Taiwan’s last ‘comfort woman’ survivor dies at 92

Taiwan’s last ‘comfort woman’ survivor dies at 92
AP Archive
Michelle De Pacina
By Michelle De Pacina
May 23, 2023
On Tuesday, Taiwan’s foreign ministry announced that the island’s last known survivor of Japan’s wartime sexual slavery has died at the age of 92.
The woman, who did not want to be named, died on May 10. Her family allowed the news of her death to be announced to the public after a private funeral, according to Taipei Women’s Rescue Foundation.
On Tuesday, Ministry of Foreign Affairs spokesperson Jeff Liu said

The “comfort women” issue is a wound in human history and the government has attached great importance to the dignity and welfare of former Taiwanese (survivors). (The government) has continued to express concerns to the Japanese government… and urge the Japanese side to face our demand to apologize and compensate Taiwanese “comfort women” and their families.

The survivors, who are euphemistically referred to as “comfort women,” were abducted and coerced into sexual slavery by Japan’s military during World War II.
Historians estimate around 200,000 women became victims in the countries occupied by Japan, including Taiwan, South Korea, the Philippines, Myanmar, Vietnam, Thailand, Singapore and Indonesia.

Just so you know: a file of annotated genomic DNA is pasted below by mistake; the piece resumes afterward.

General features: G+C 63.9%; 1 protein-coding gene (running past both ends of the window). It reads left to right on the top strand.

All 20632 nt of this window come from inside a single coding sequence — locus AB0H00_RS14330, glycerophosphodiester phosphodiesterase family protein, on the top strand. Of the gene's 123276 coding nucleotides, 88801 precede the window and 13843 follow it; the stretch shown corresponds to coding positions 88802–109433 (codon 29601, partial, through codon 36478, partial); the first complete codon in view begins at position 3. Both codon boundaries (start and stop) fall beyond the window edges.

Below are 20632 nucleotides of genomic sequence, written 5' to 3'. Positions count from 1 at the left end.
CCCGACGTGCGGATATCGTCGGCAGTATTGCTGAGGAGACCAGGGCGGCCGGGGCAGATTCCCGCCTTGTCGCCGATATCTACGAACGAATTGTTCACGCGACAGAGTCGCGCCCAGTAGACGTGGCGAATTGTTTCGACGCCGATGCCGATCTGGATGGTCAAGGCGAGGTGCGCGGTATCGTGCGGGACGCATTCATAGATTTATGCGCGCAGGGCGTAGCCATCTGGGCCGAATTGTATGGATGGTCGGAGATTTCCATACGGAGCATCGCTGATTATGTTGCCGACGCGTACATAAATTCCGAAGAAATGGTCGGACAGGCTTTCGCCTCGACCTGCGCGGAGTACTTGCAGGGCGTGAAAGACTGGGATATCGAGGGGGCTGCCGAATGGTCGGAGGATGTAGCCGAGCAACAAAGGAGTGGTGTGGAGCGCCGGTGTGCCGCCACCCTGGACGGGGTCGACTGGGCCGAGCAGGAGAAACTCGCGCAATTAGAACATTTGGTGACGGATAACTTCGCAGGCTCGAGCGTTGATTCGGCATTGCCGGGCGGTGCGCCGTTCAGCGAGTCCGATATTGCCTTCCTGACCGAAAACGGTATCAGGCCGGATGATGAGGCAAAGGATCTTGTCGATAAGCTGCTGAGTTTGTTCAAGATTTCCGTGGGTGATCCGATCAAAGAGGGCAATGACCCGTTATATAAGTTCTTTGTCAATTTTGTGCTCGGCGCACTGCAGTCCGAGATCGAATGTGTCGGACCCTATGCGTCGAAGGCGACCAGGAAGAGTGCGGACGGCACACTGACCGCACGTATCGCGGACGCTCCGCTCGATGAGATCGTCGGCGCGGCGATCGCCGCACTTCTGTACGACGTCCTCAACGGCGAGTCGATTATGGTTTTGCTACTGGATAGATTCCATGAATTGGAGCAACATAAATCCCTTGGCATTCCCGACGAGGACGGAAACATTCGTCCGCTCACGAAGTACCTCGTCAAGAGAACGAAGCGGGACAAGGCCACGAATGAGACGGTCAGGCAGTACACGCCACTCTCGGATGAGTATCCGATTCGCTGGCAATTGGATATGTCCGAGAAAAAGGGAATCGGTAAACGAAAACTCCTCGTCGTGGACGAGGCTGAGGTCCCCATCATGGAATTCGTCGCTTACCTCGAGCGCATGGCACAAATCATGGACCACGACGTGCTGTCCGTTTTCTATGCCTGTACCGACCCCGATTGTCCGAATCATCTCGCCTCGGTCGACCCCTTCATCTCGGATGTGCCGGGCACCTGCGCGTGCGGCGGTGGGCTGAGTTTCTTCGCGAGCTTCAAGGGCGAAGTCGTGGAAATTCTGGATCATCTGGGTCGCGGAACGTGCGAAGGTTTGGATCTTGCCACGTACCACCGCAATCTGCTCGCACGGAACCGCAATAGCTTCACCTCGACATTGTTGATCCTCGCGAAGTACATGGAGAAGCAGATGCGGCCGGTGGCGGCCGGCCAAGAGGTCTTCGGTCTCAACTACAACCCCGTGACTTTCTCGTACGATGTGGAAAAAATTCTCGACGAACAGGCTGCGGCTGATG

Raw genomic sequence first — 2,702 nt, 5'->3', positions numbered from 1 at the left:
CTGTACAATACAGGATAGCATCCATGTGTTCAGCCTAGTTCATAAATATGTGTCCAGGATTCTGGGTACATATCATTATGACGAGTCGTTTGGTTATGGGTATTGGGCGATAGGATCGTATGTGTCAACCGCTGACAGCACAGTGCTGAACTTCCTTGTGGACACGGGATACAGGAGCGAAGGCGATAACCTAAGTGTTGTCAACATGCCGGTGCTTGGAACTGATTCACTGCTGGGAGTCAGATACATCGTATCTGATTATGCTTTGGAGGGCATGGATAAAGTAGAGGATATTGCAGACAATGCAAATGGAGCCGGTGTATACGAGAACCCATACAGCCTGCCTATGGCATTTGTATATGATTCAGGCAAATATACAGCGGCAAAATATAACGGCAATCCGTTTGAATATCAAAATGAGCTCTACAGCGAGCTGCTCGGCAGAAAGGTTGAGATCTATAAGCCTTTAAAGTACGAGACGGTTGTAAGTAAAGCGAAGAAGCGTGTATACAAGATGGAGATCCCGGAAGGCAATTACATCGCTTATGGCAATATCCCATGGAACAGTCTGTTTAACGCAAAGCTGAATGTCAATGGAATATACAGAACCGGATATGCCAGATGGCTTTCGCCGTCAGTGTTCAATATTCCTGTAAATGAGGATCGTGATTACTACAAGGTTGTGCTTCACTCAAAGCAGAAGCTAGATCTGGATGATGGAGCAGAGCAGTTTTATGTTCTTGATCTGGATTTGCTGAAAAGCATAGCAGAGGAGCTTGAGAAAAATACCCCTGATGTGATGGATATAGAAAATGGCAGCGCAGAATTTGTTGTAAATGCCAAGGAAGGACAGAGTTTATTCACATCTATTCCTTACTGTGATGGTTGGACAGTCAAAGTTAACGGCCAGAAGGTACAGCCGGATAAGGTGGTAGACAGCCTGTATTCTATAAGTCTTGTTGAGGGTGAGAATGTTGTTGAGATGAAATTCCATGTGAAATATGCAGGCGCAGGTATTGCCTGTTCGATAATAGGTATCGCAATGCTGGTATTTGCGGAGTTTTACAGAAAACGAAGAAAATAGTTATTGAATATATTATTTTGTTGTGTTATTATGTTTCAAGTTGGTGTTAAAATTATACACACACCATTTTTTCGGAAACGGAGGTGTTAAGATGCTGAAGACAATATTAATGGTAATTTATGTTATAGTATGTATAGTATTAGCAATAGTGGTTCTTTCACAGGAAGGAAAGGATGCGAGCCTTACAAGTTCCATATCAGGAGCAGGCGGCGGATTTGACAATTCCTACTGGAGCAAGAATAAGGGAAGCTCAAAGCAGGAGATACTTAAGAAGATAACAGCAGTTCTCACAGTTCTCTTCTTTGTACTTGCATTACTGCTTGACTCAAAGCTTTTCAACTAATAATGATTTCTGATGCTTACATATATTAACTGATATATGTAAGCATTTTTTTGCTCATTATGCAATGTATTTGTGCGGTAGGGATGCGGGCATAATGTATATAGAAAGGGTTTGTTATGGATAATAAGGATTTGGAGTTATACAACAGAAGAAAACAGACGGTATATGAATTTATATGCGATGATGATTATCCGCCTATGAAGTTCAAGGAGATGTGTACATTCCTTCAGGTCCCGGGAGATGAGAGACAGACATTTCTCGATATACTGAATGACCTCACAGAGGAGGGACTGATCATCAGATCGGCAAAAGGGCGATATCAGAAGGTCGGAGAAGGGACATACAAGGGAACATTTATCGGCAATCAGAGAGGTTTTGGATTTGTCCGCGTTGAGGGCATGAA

While the Japanese government has acknowledged the past atrocities, officials have not taken full responsibility for the enslavement of women, causing activists to demand compensation for survivors.
Japan colonized Taiwan from 1895 to 1945. 
According to the Taipei Women’s Rescue Foundation, 59 comfort women came forward over the years as survivors. However, the foundation believes that there were at least 2,000 Taiwanese women affected. 
The foundation noted that they will continue to fight for compensation for the wartime victims and advocate for their history to be taught in schools. 
“Although all the grandmas have passed away, we believe that their spirit will remain in our hearts forever,” the group said, according to Manila Bulletin. “This piece of history will not disappear due to the death of the grandmas.”
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